Reading the 2005/2006 annual report from the RSCPA (Qld) some dreadful statistics come to light.
From page 11 comes this.
The “kill rate” for all shelters in Qld was 56%; thankfully, this rate has been falling when compared to the past 2 years, with 63% in 2004/2005 and 73% in 2003/2004.
The highest incoming source is owners surrendering their animals, and the dominant types of animal surrendered were cats.
To the RSPCA’s credit, the re-homing rate is ever so slowly increasing, in 2005/2006 the rate was 29% up from 27% and 24% for 2004/2005 and 2003/2004 respectively.
The more depressing stats are on the following pages;
Of the 13,198 dogs brought into RSPCA care in 2005/2006
1,067 were surrendered by their “owners” for euthanasia (8%)
4,883 were surrendered by their “owners” (37%)
3,719 were strays. (28%)
The figures are even worse for puppies
3,516 came into the RSPCA’s care
2,066 were surrendered at owners’ request (59%)
912 were strays (26%)
Unfortunately, cats and kittens didn’t fare much better
Figures for cats are:
9,381 came into RSPCA care
3,639 were surrendered by the owner (38%)
3,651 were strays (39%)
8,787 came into RSPCA care
3,581 were surrendered by owner (41%)
4,226 were strays (48%)
Of the animals to “leave” the RSPCA’s care for the year 2005/2006 come the following figures;
Adopted: 2,968 (21%)
Reclaimed: 3,091 (24%)
Euthanised: 5,693 (43%)
Euthanised at owners request: 1,067 (8%)
Adopted: 2,355 (63%)
Reclaimed: 106 (3%)
Euthanised: 1,190 (32%)
Euthanised at owners request: 9 (<1%)
Adopted: 1,499 (18%)
Reclaimed: 421 (5%)
Euthanised: 6,043 (71%)
Euthanised at owners request: 302 (4%)
Adopted: 3,015 (31%)
Reclaimed: 39 (<1%)
Euthanised: 6,684 (68%)
Euthanised at owners request: 14 (<1%)
Not listed where the totals for those animals that escaped, were dead-on-arrival, stolen, transferred to other shelters, or die of “natural causes”.
Page 14 is the report from the Inspectorate. In 2005/2006 they investigated 9,465 complaints of animal cruelty, yet only 51 resulted in “approved prosecutions” (0.54%). These 51 prosecutions resulted in 35 findings of guilt, with 16 pending at time of printing. With less than 1% of investigations resulting in a prosecution raises a number of questions. First of all why is the number so low? Is it because the ACPA (Animal Care and Protection Act 2001) is poorly created, with too many loopholes, limiting the ability of a successful prosecution? How many investigations or recommendation for prosecution were rejected for reasons of cost, probability of successful outcome, etc?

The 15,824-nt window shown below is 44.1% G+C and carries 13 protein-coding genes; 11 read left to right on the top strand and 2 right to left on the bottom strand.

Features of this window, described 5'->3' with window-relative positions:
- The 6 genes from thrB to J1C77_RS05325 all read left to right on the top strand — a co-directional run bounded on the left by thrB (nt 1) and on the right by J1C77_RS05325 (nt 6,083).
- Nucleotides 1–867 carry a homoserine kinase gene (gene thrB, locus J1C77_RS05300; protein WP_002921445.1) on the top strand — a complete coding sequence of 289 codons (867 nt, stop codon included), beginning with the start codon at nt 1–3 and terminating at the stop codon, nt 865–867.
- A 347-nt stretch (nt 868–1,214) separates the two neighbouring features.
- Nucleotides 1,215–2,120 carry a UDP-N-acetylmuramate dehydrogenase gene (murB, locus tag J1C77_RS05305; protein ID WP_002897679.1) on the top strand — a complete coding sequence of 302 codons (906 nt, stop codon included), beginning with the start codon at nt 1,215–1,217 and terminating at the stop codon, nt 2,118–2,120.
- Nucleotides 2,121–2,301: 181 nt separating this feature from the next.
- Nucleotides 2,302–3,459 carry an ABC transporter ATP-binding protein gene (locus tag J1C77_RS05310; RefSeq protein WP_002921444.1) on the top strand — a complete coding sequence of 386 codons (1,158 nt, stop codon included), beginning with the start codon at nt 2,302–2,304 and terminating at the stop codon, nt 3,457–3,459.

I would like to know why the RSPCA isn’t publicly pressuring to government to halt the sale of animals from pet stores, and breeders whilst there are these extremely high rates of euthanasia. If we lived in a perfect world, those people that surrendered animals without a valid reason, would be placed on a register prohibiting them from being able to care for another animal for at least 12 months. Then only after they have attended some sort of course on why animals are not property to be obtained and disposed of on a whim.
Why can’t we have a register of pet “owners”? You have to have a licence to drive a car, a different one for a motorcycle, you also need a different one for the different types of truck, you also need different authorisations to drive taxis, buses, limos, and carry dangerous goods. Even to go SCUBA diving you need to have the proper certification from places like PADI, SSI, AUSI and so on.
Why can’t this be done for pet “ownership”, where you are responsible for the care and well being of another sentient creature? I propose that councils can look after this, in the same way that they administer animal registrations. Wasn’t part of the reason that the Beattie Regime amalgamated the councils was to make them better suited to provide for the future?
Have a register of pet ownership could help to ensure that people become more responsible for the animals in their care, knowing that anything that they do that has a detrimental effect on the animals in their care would severely hinder any future chance of then being able to care for another animal in the future.
I also think that it is about time that the judicial system starts to give the maximum sentences with a “zero tolerance” policy. After all the people that appear before the courts charged with animal neglect do so consciously, and without feeling. No one accidently starves an animal, or accidentally repeatedly abuses it. All these acts are committed with lack of regard or respect for the animal in question.
Before you read this, and think that it will never happen, remember it wasn’t too long ago that people of certain races/ethnicity/sex were regarded as property and as such can be treated as such. Nowadays those that were involved in those practices are regarded as barbarians, and not held high in society anymore.
How will history judge your actions?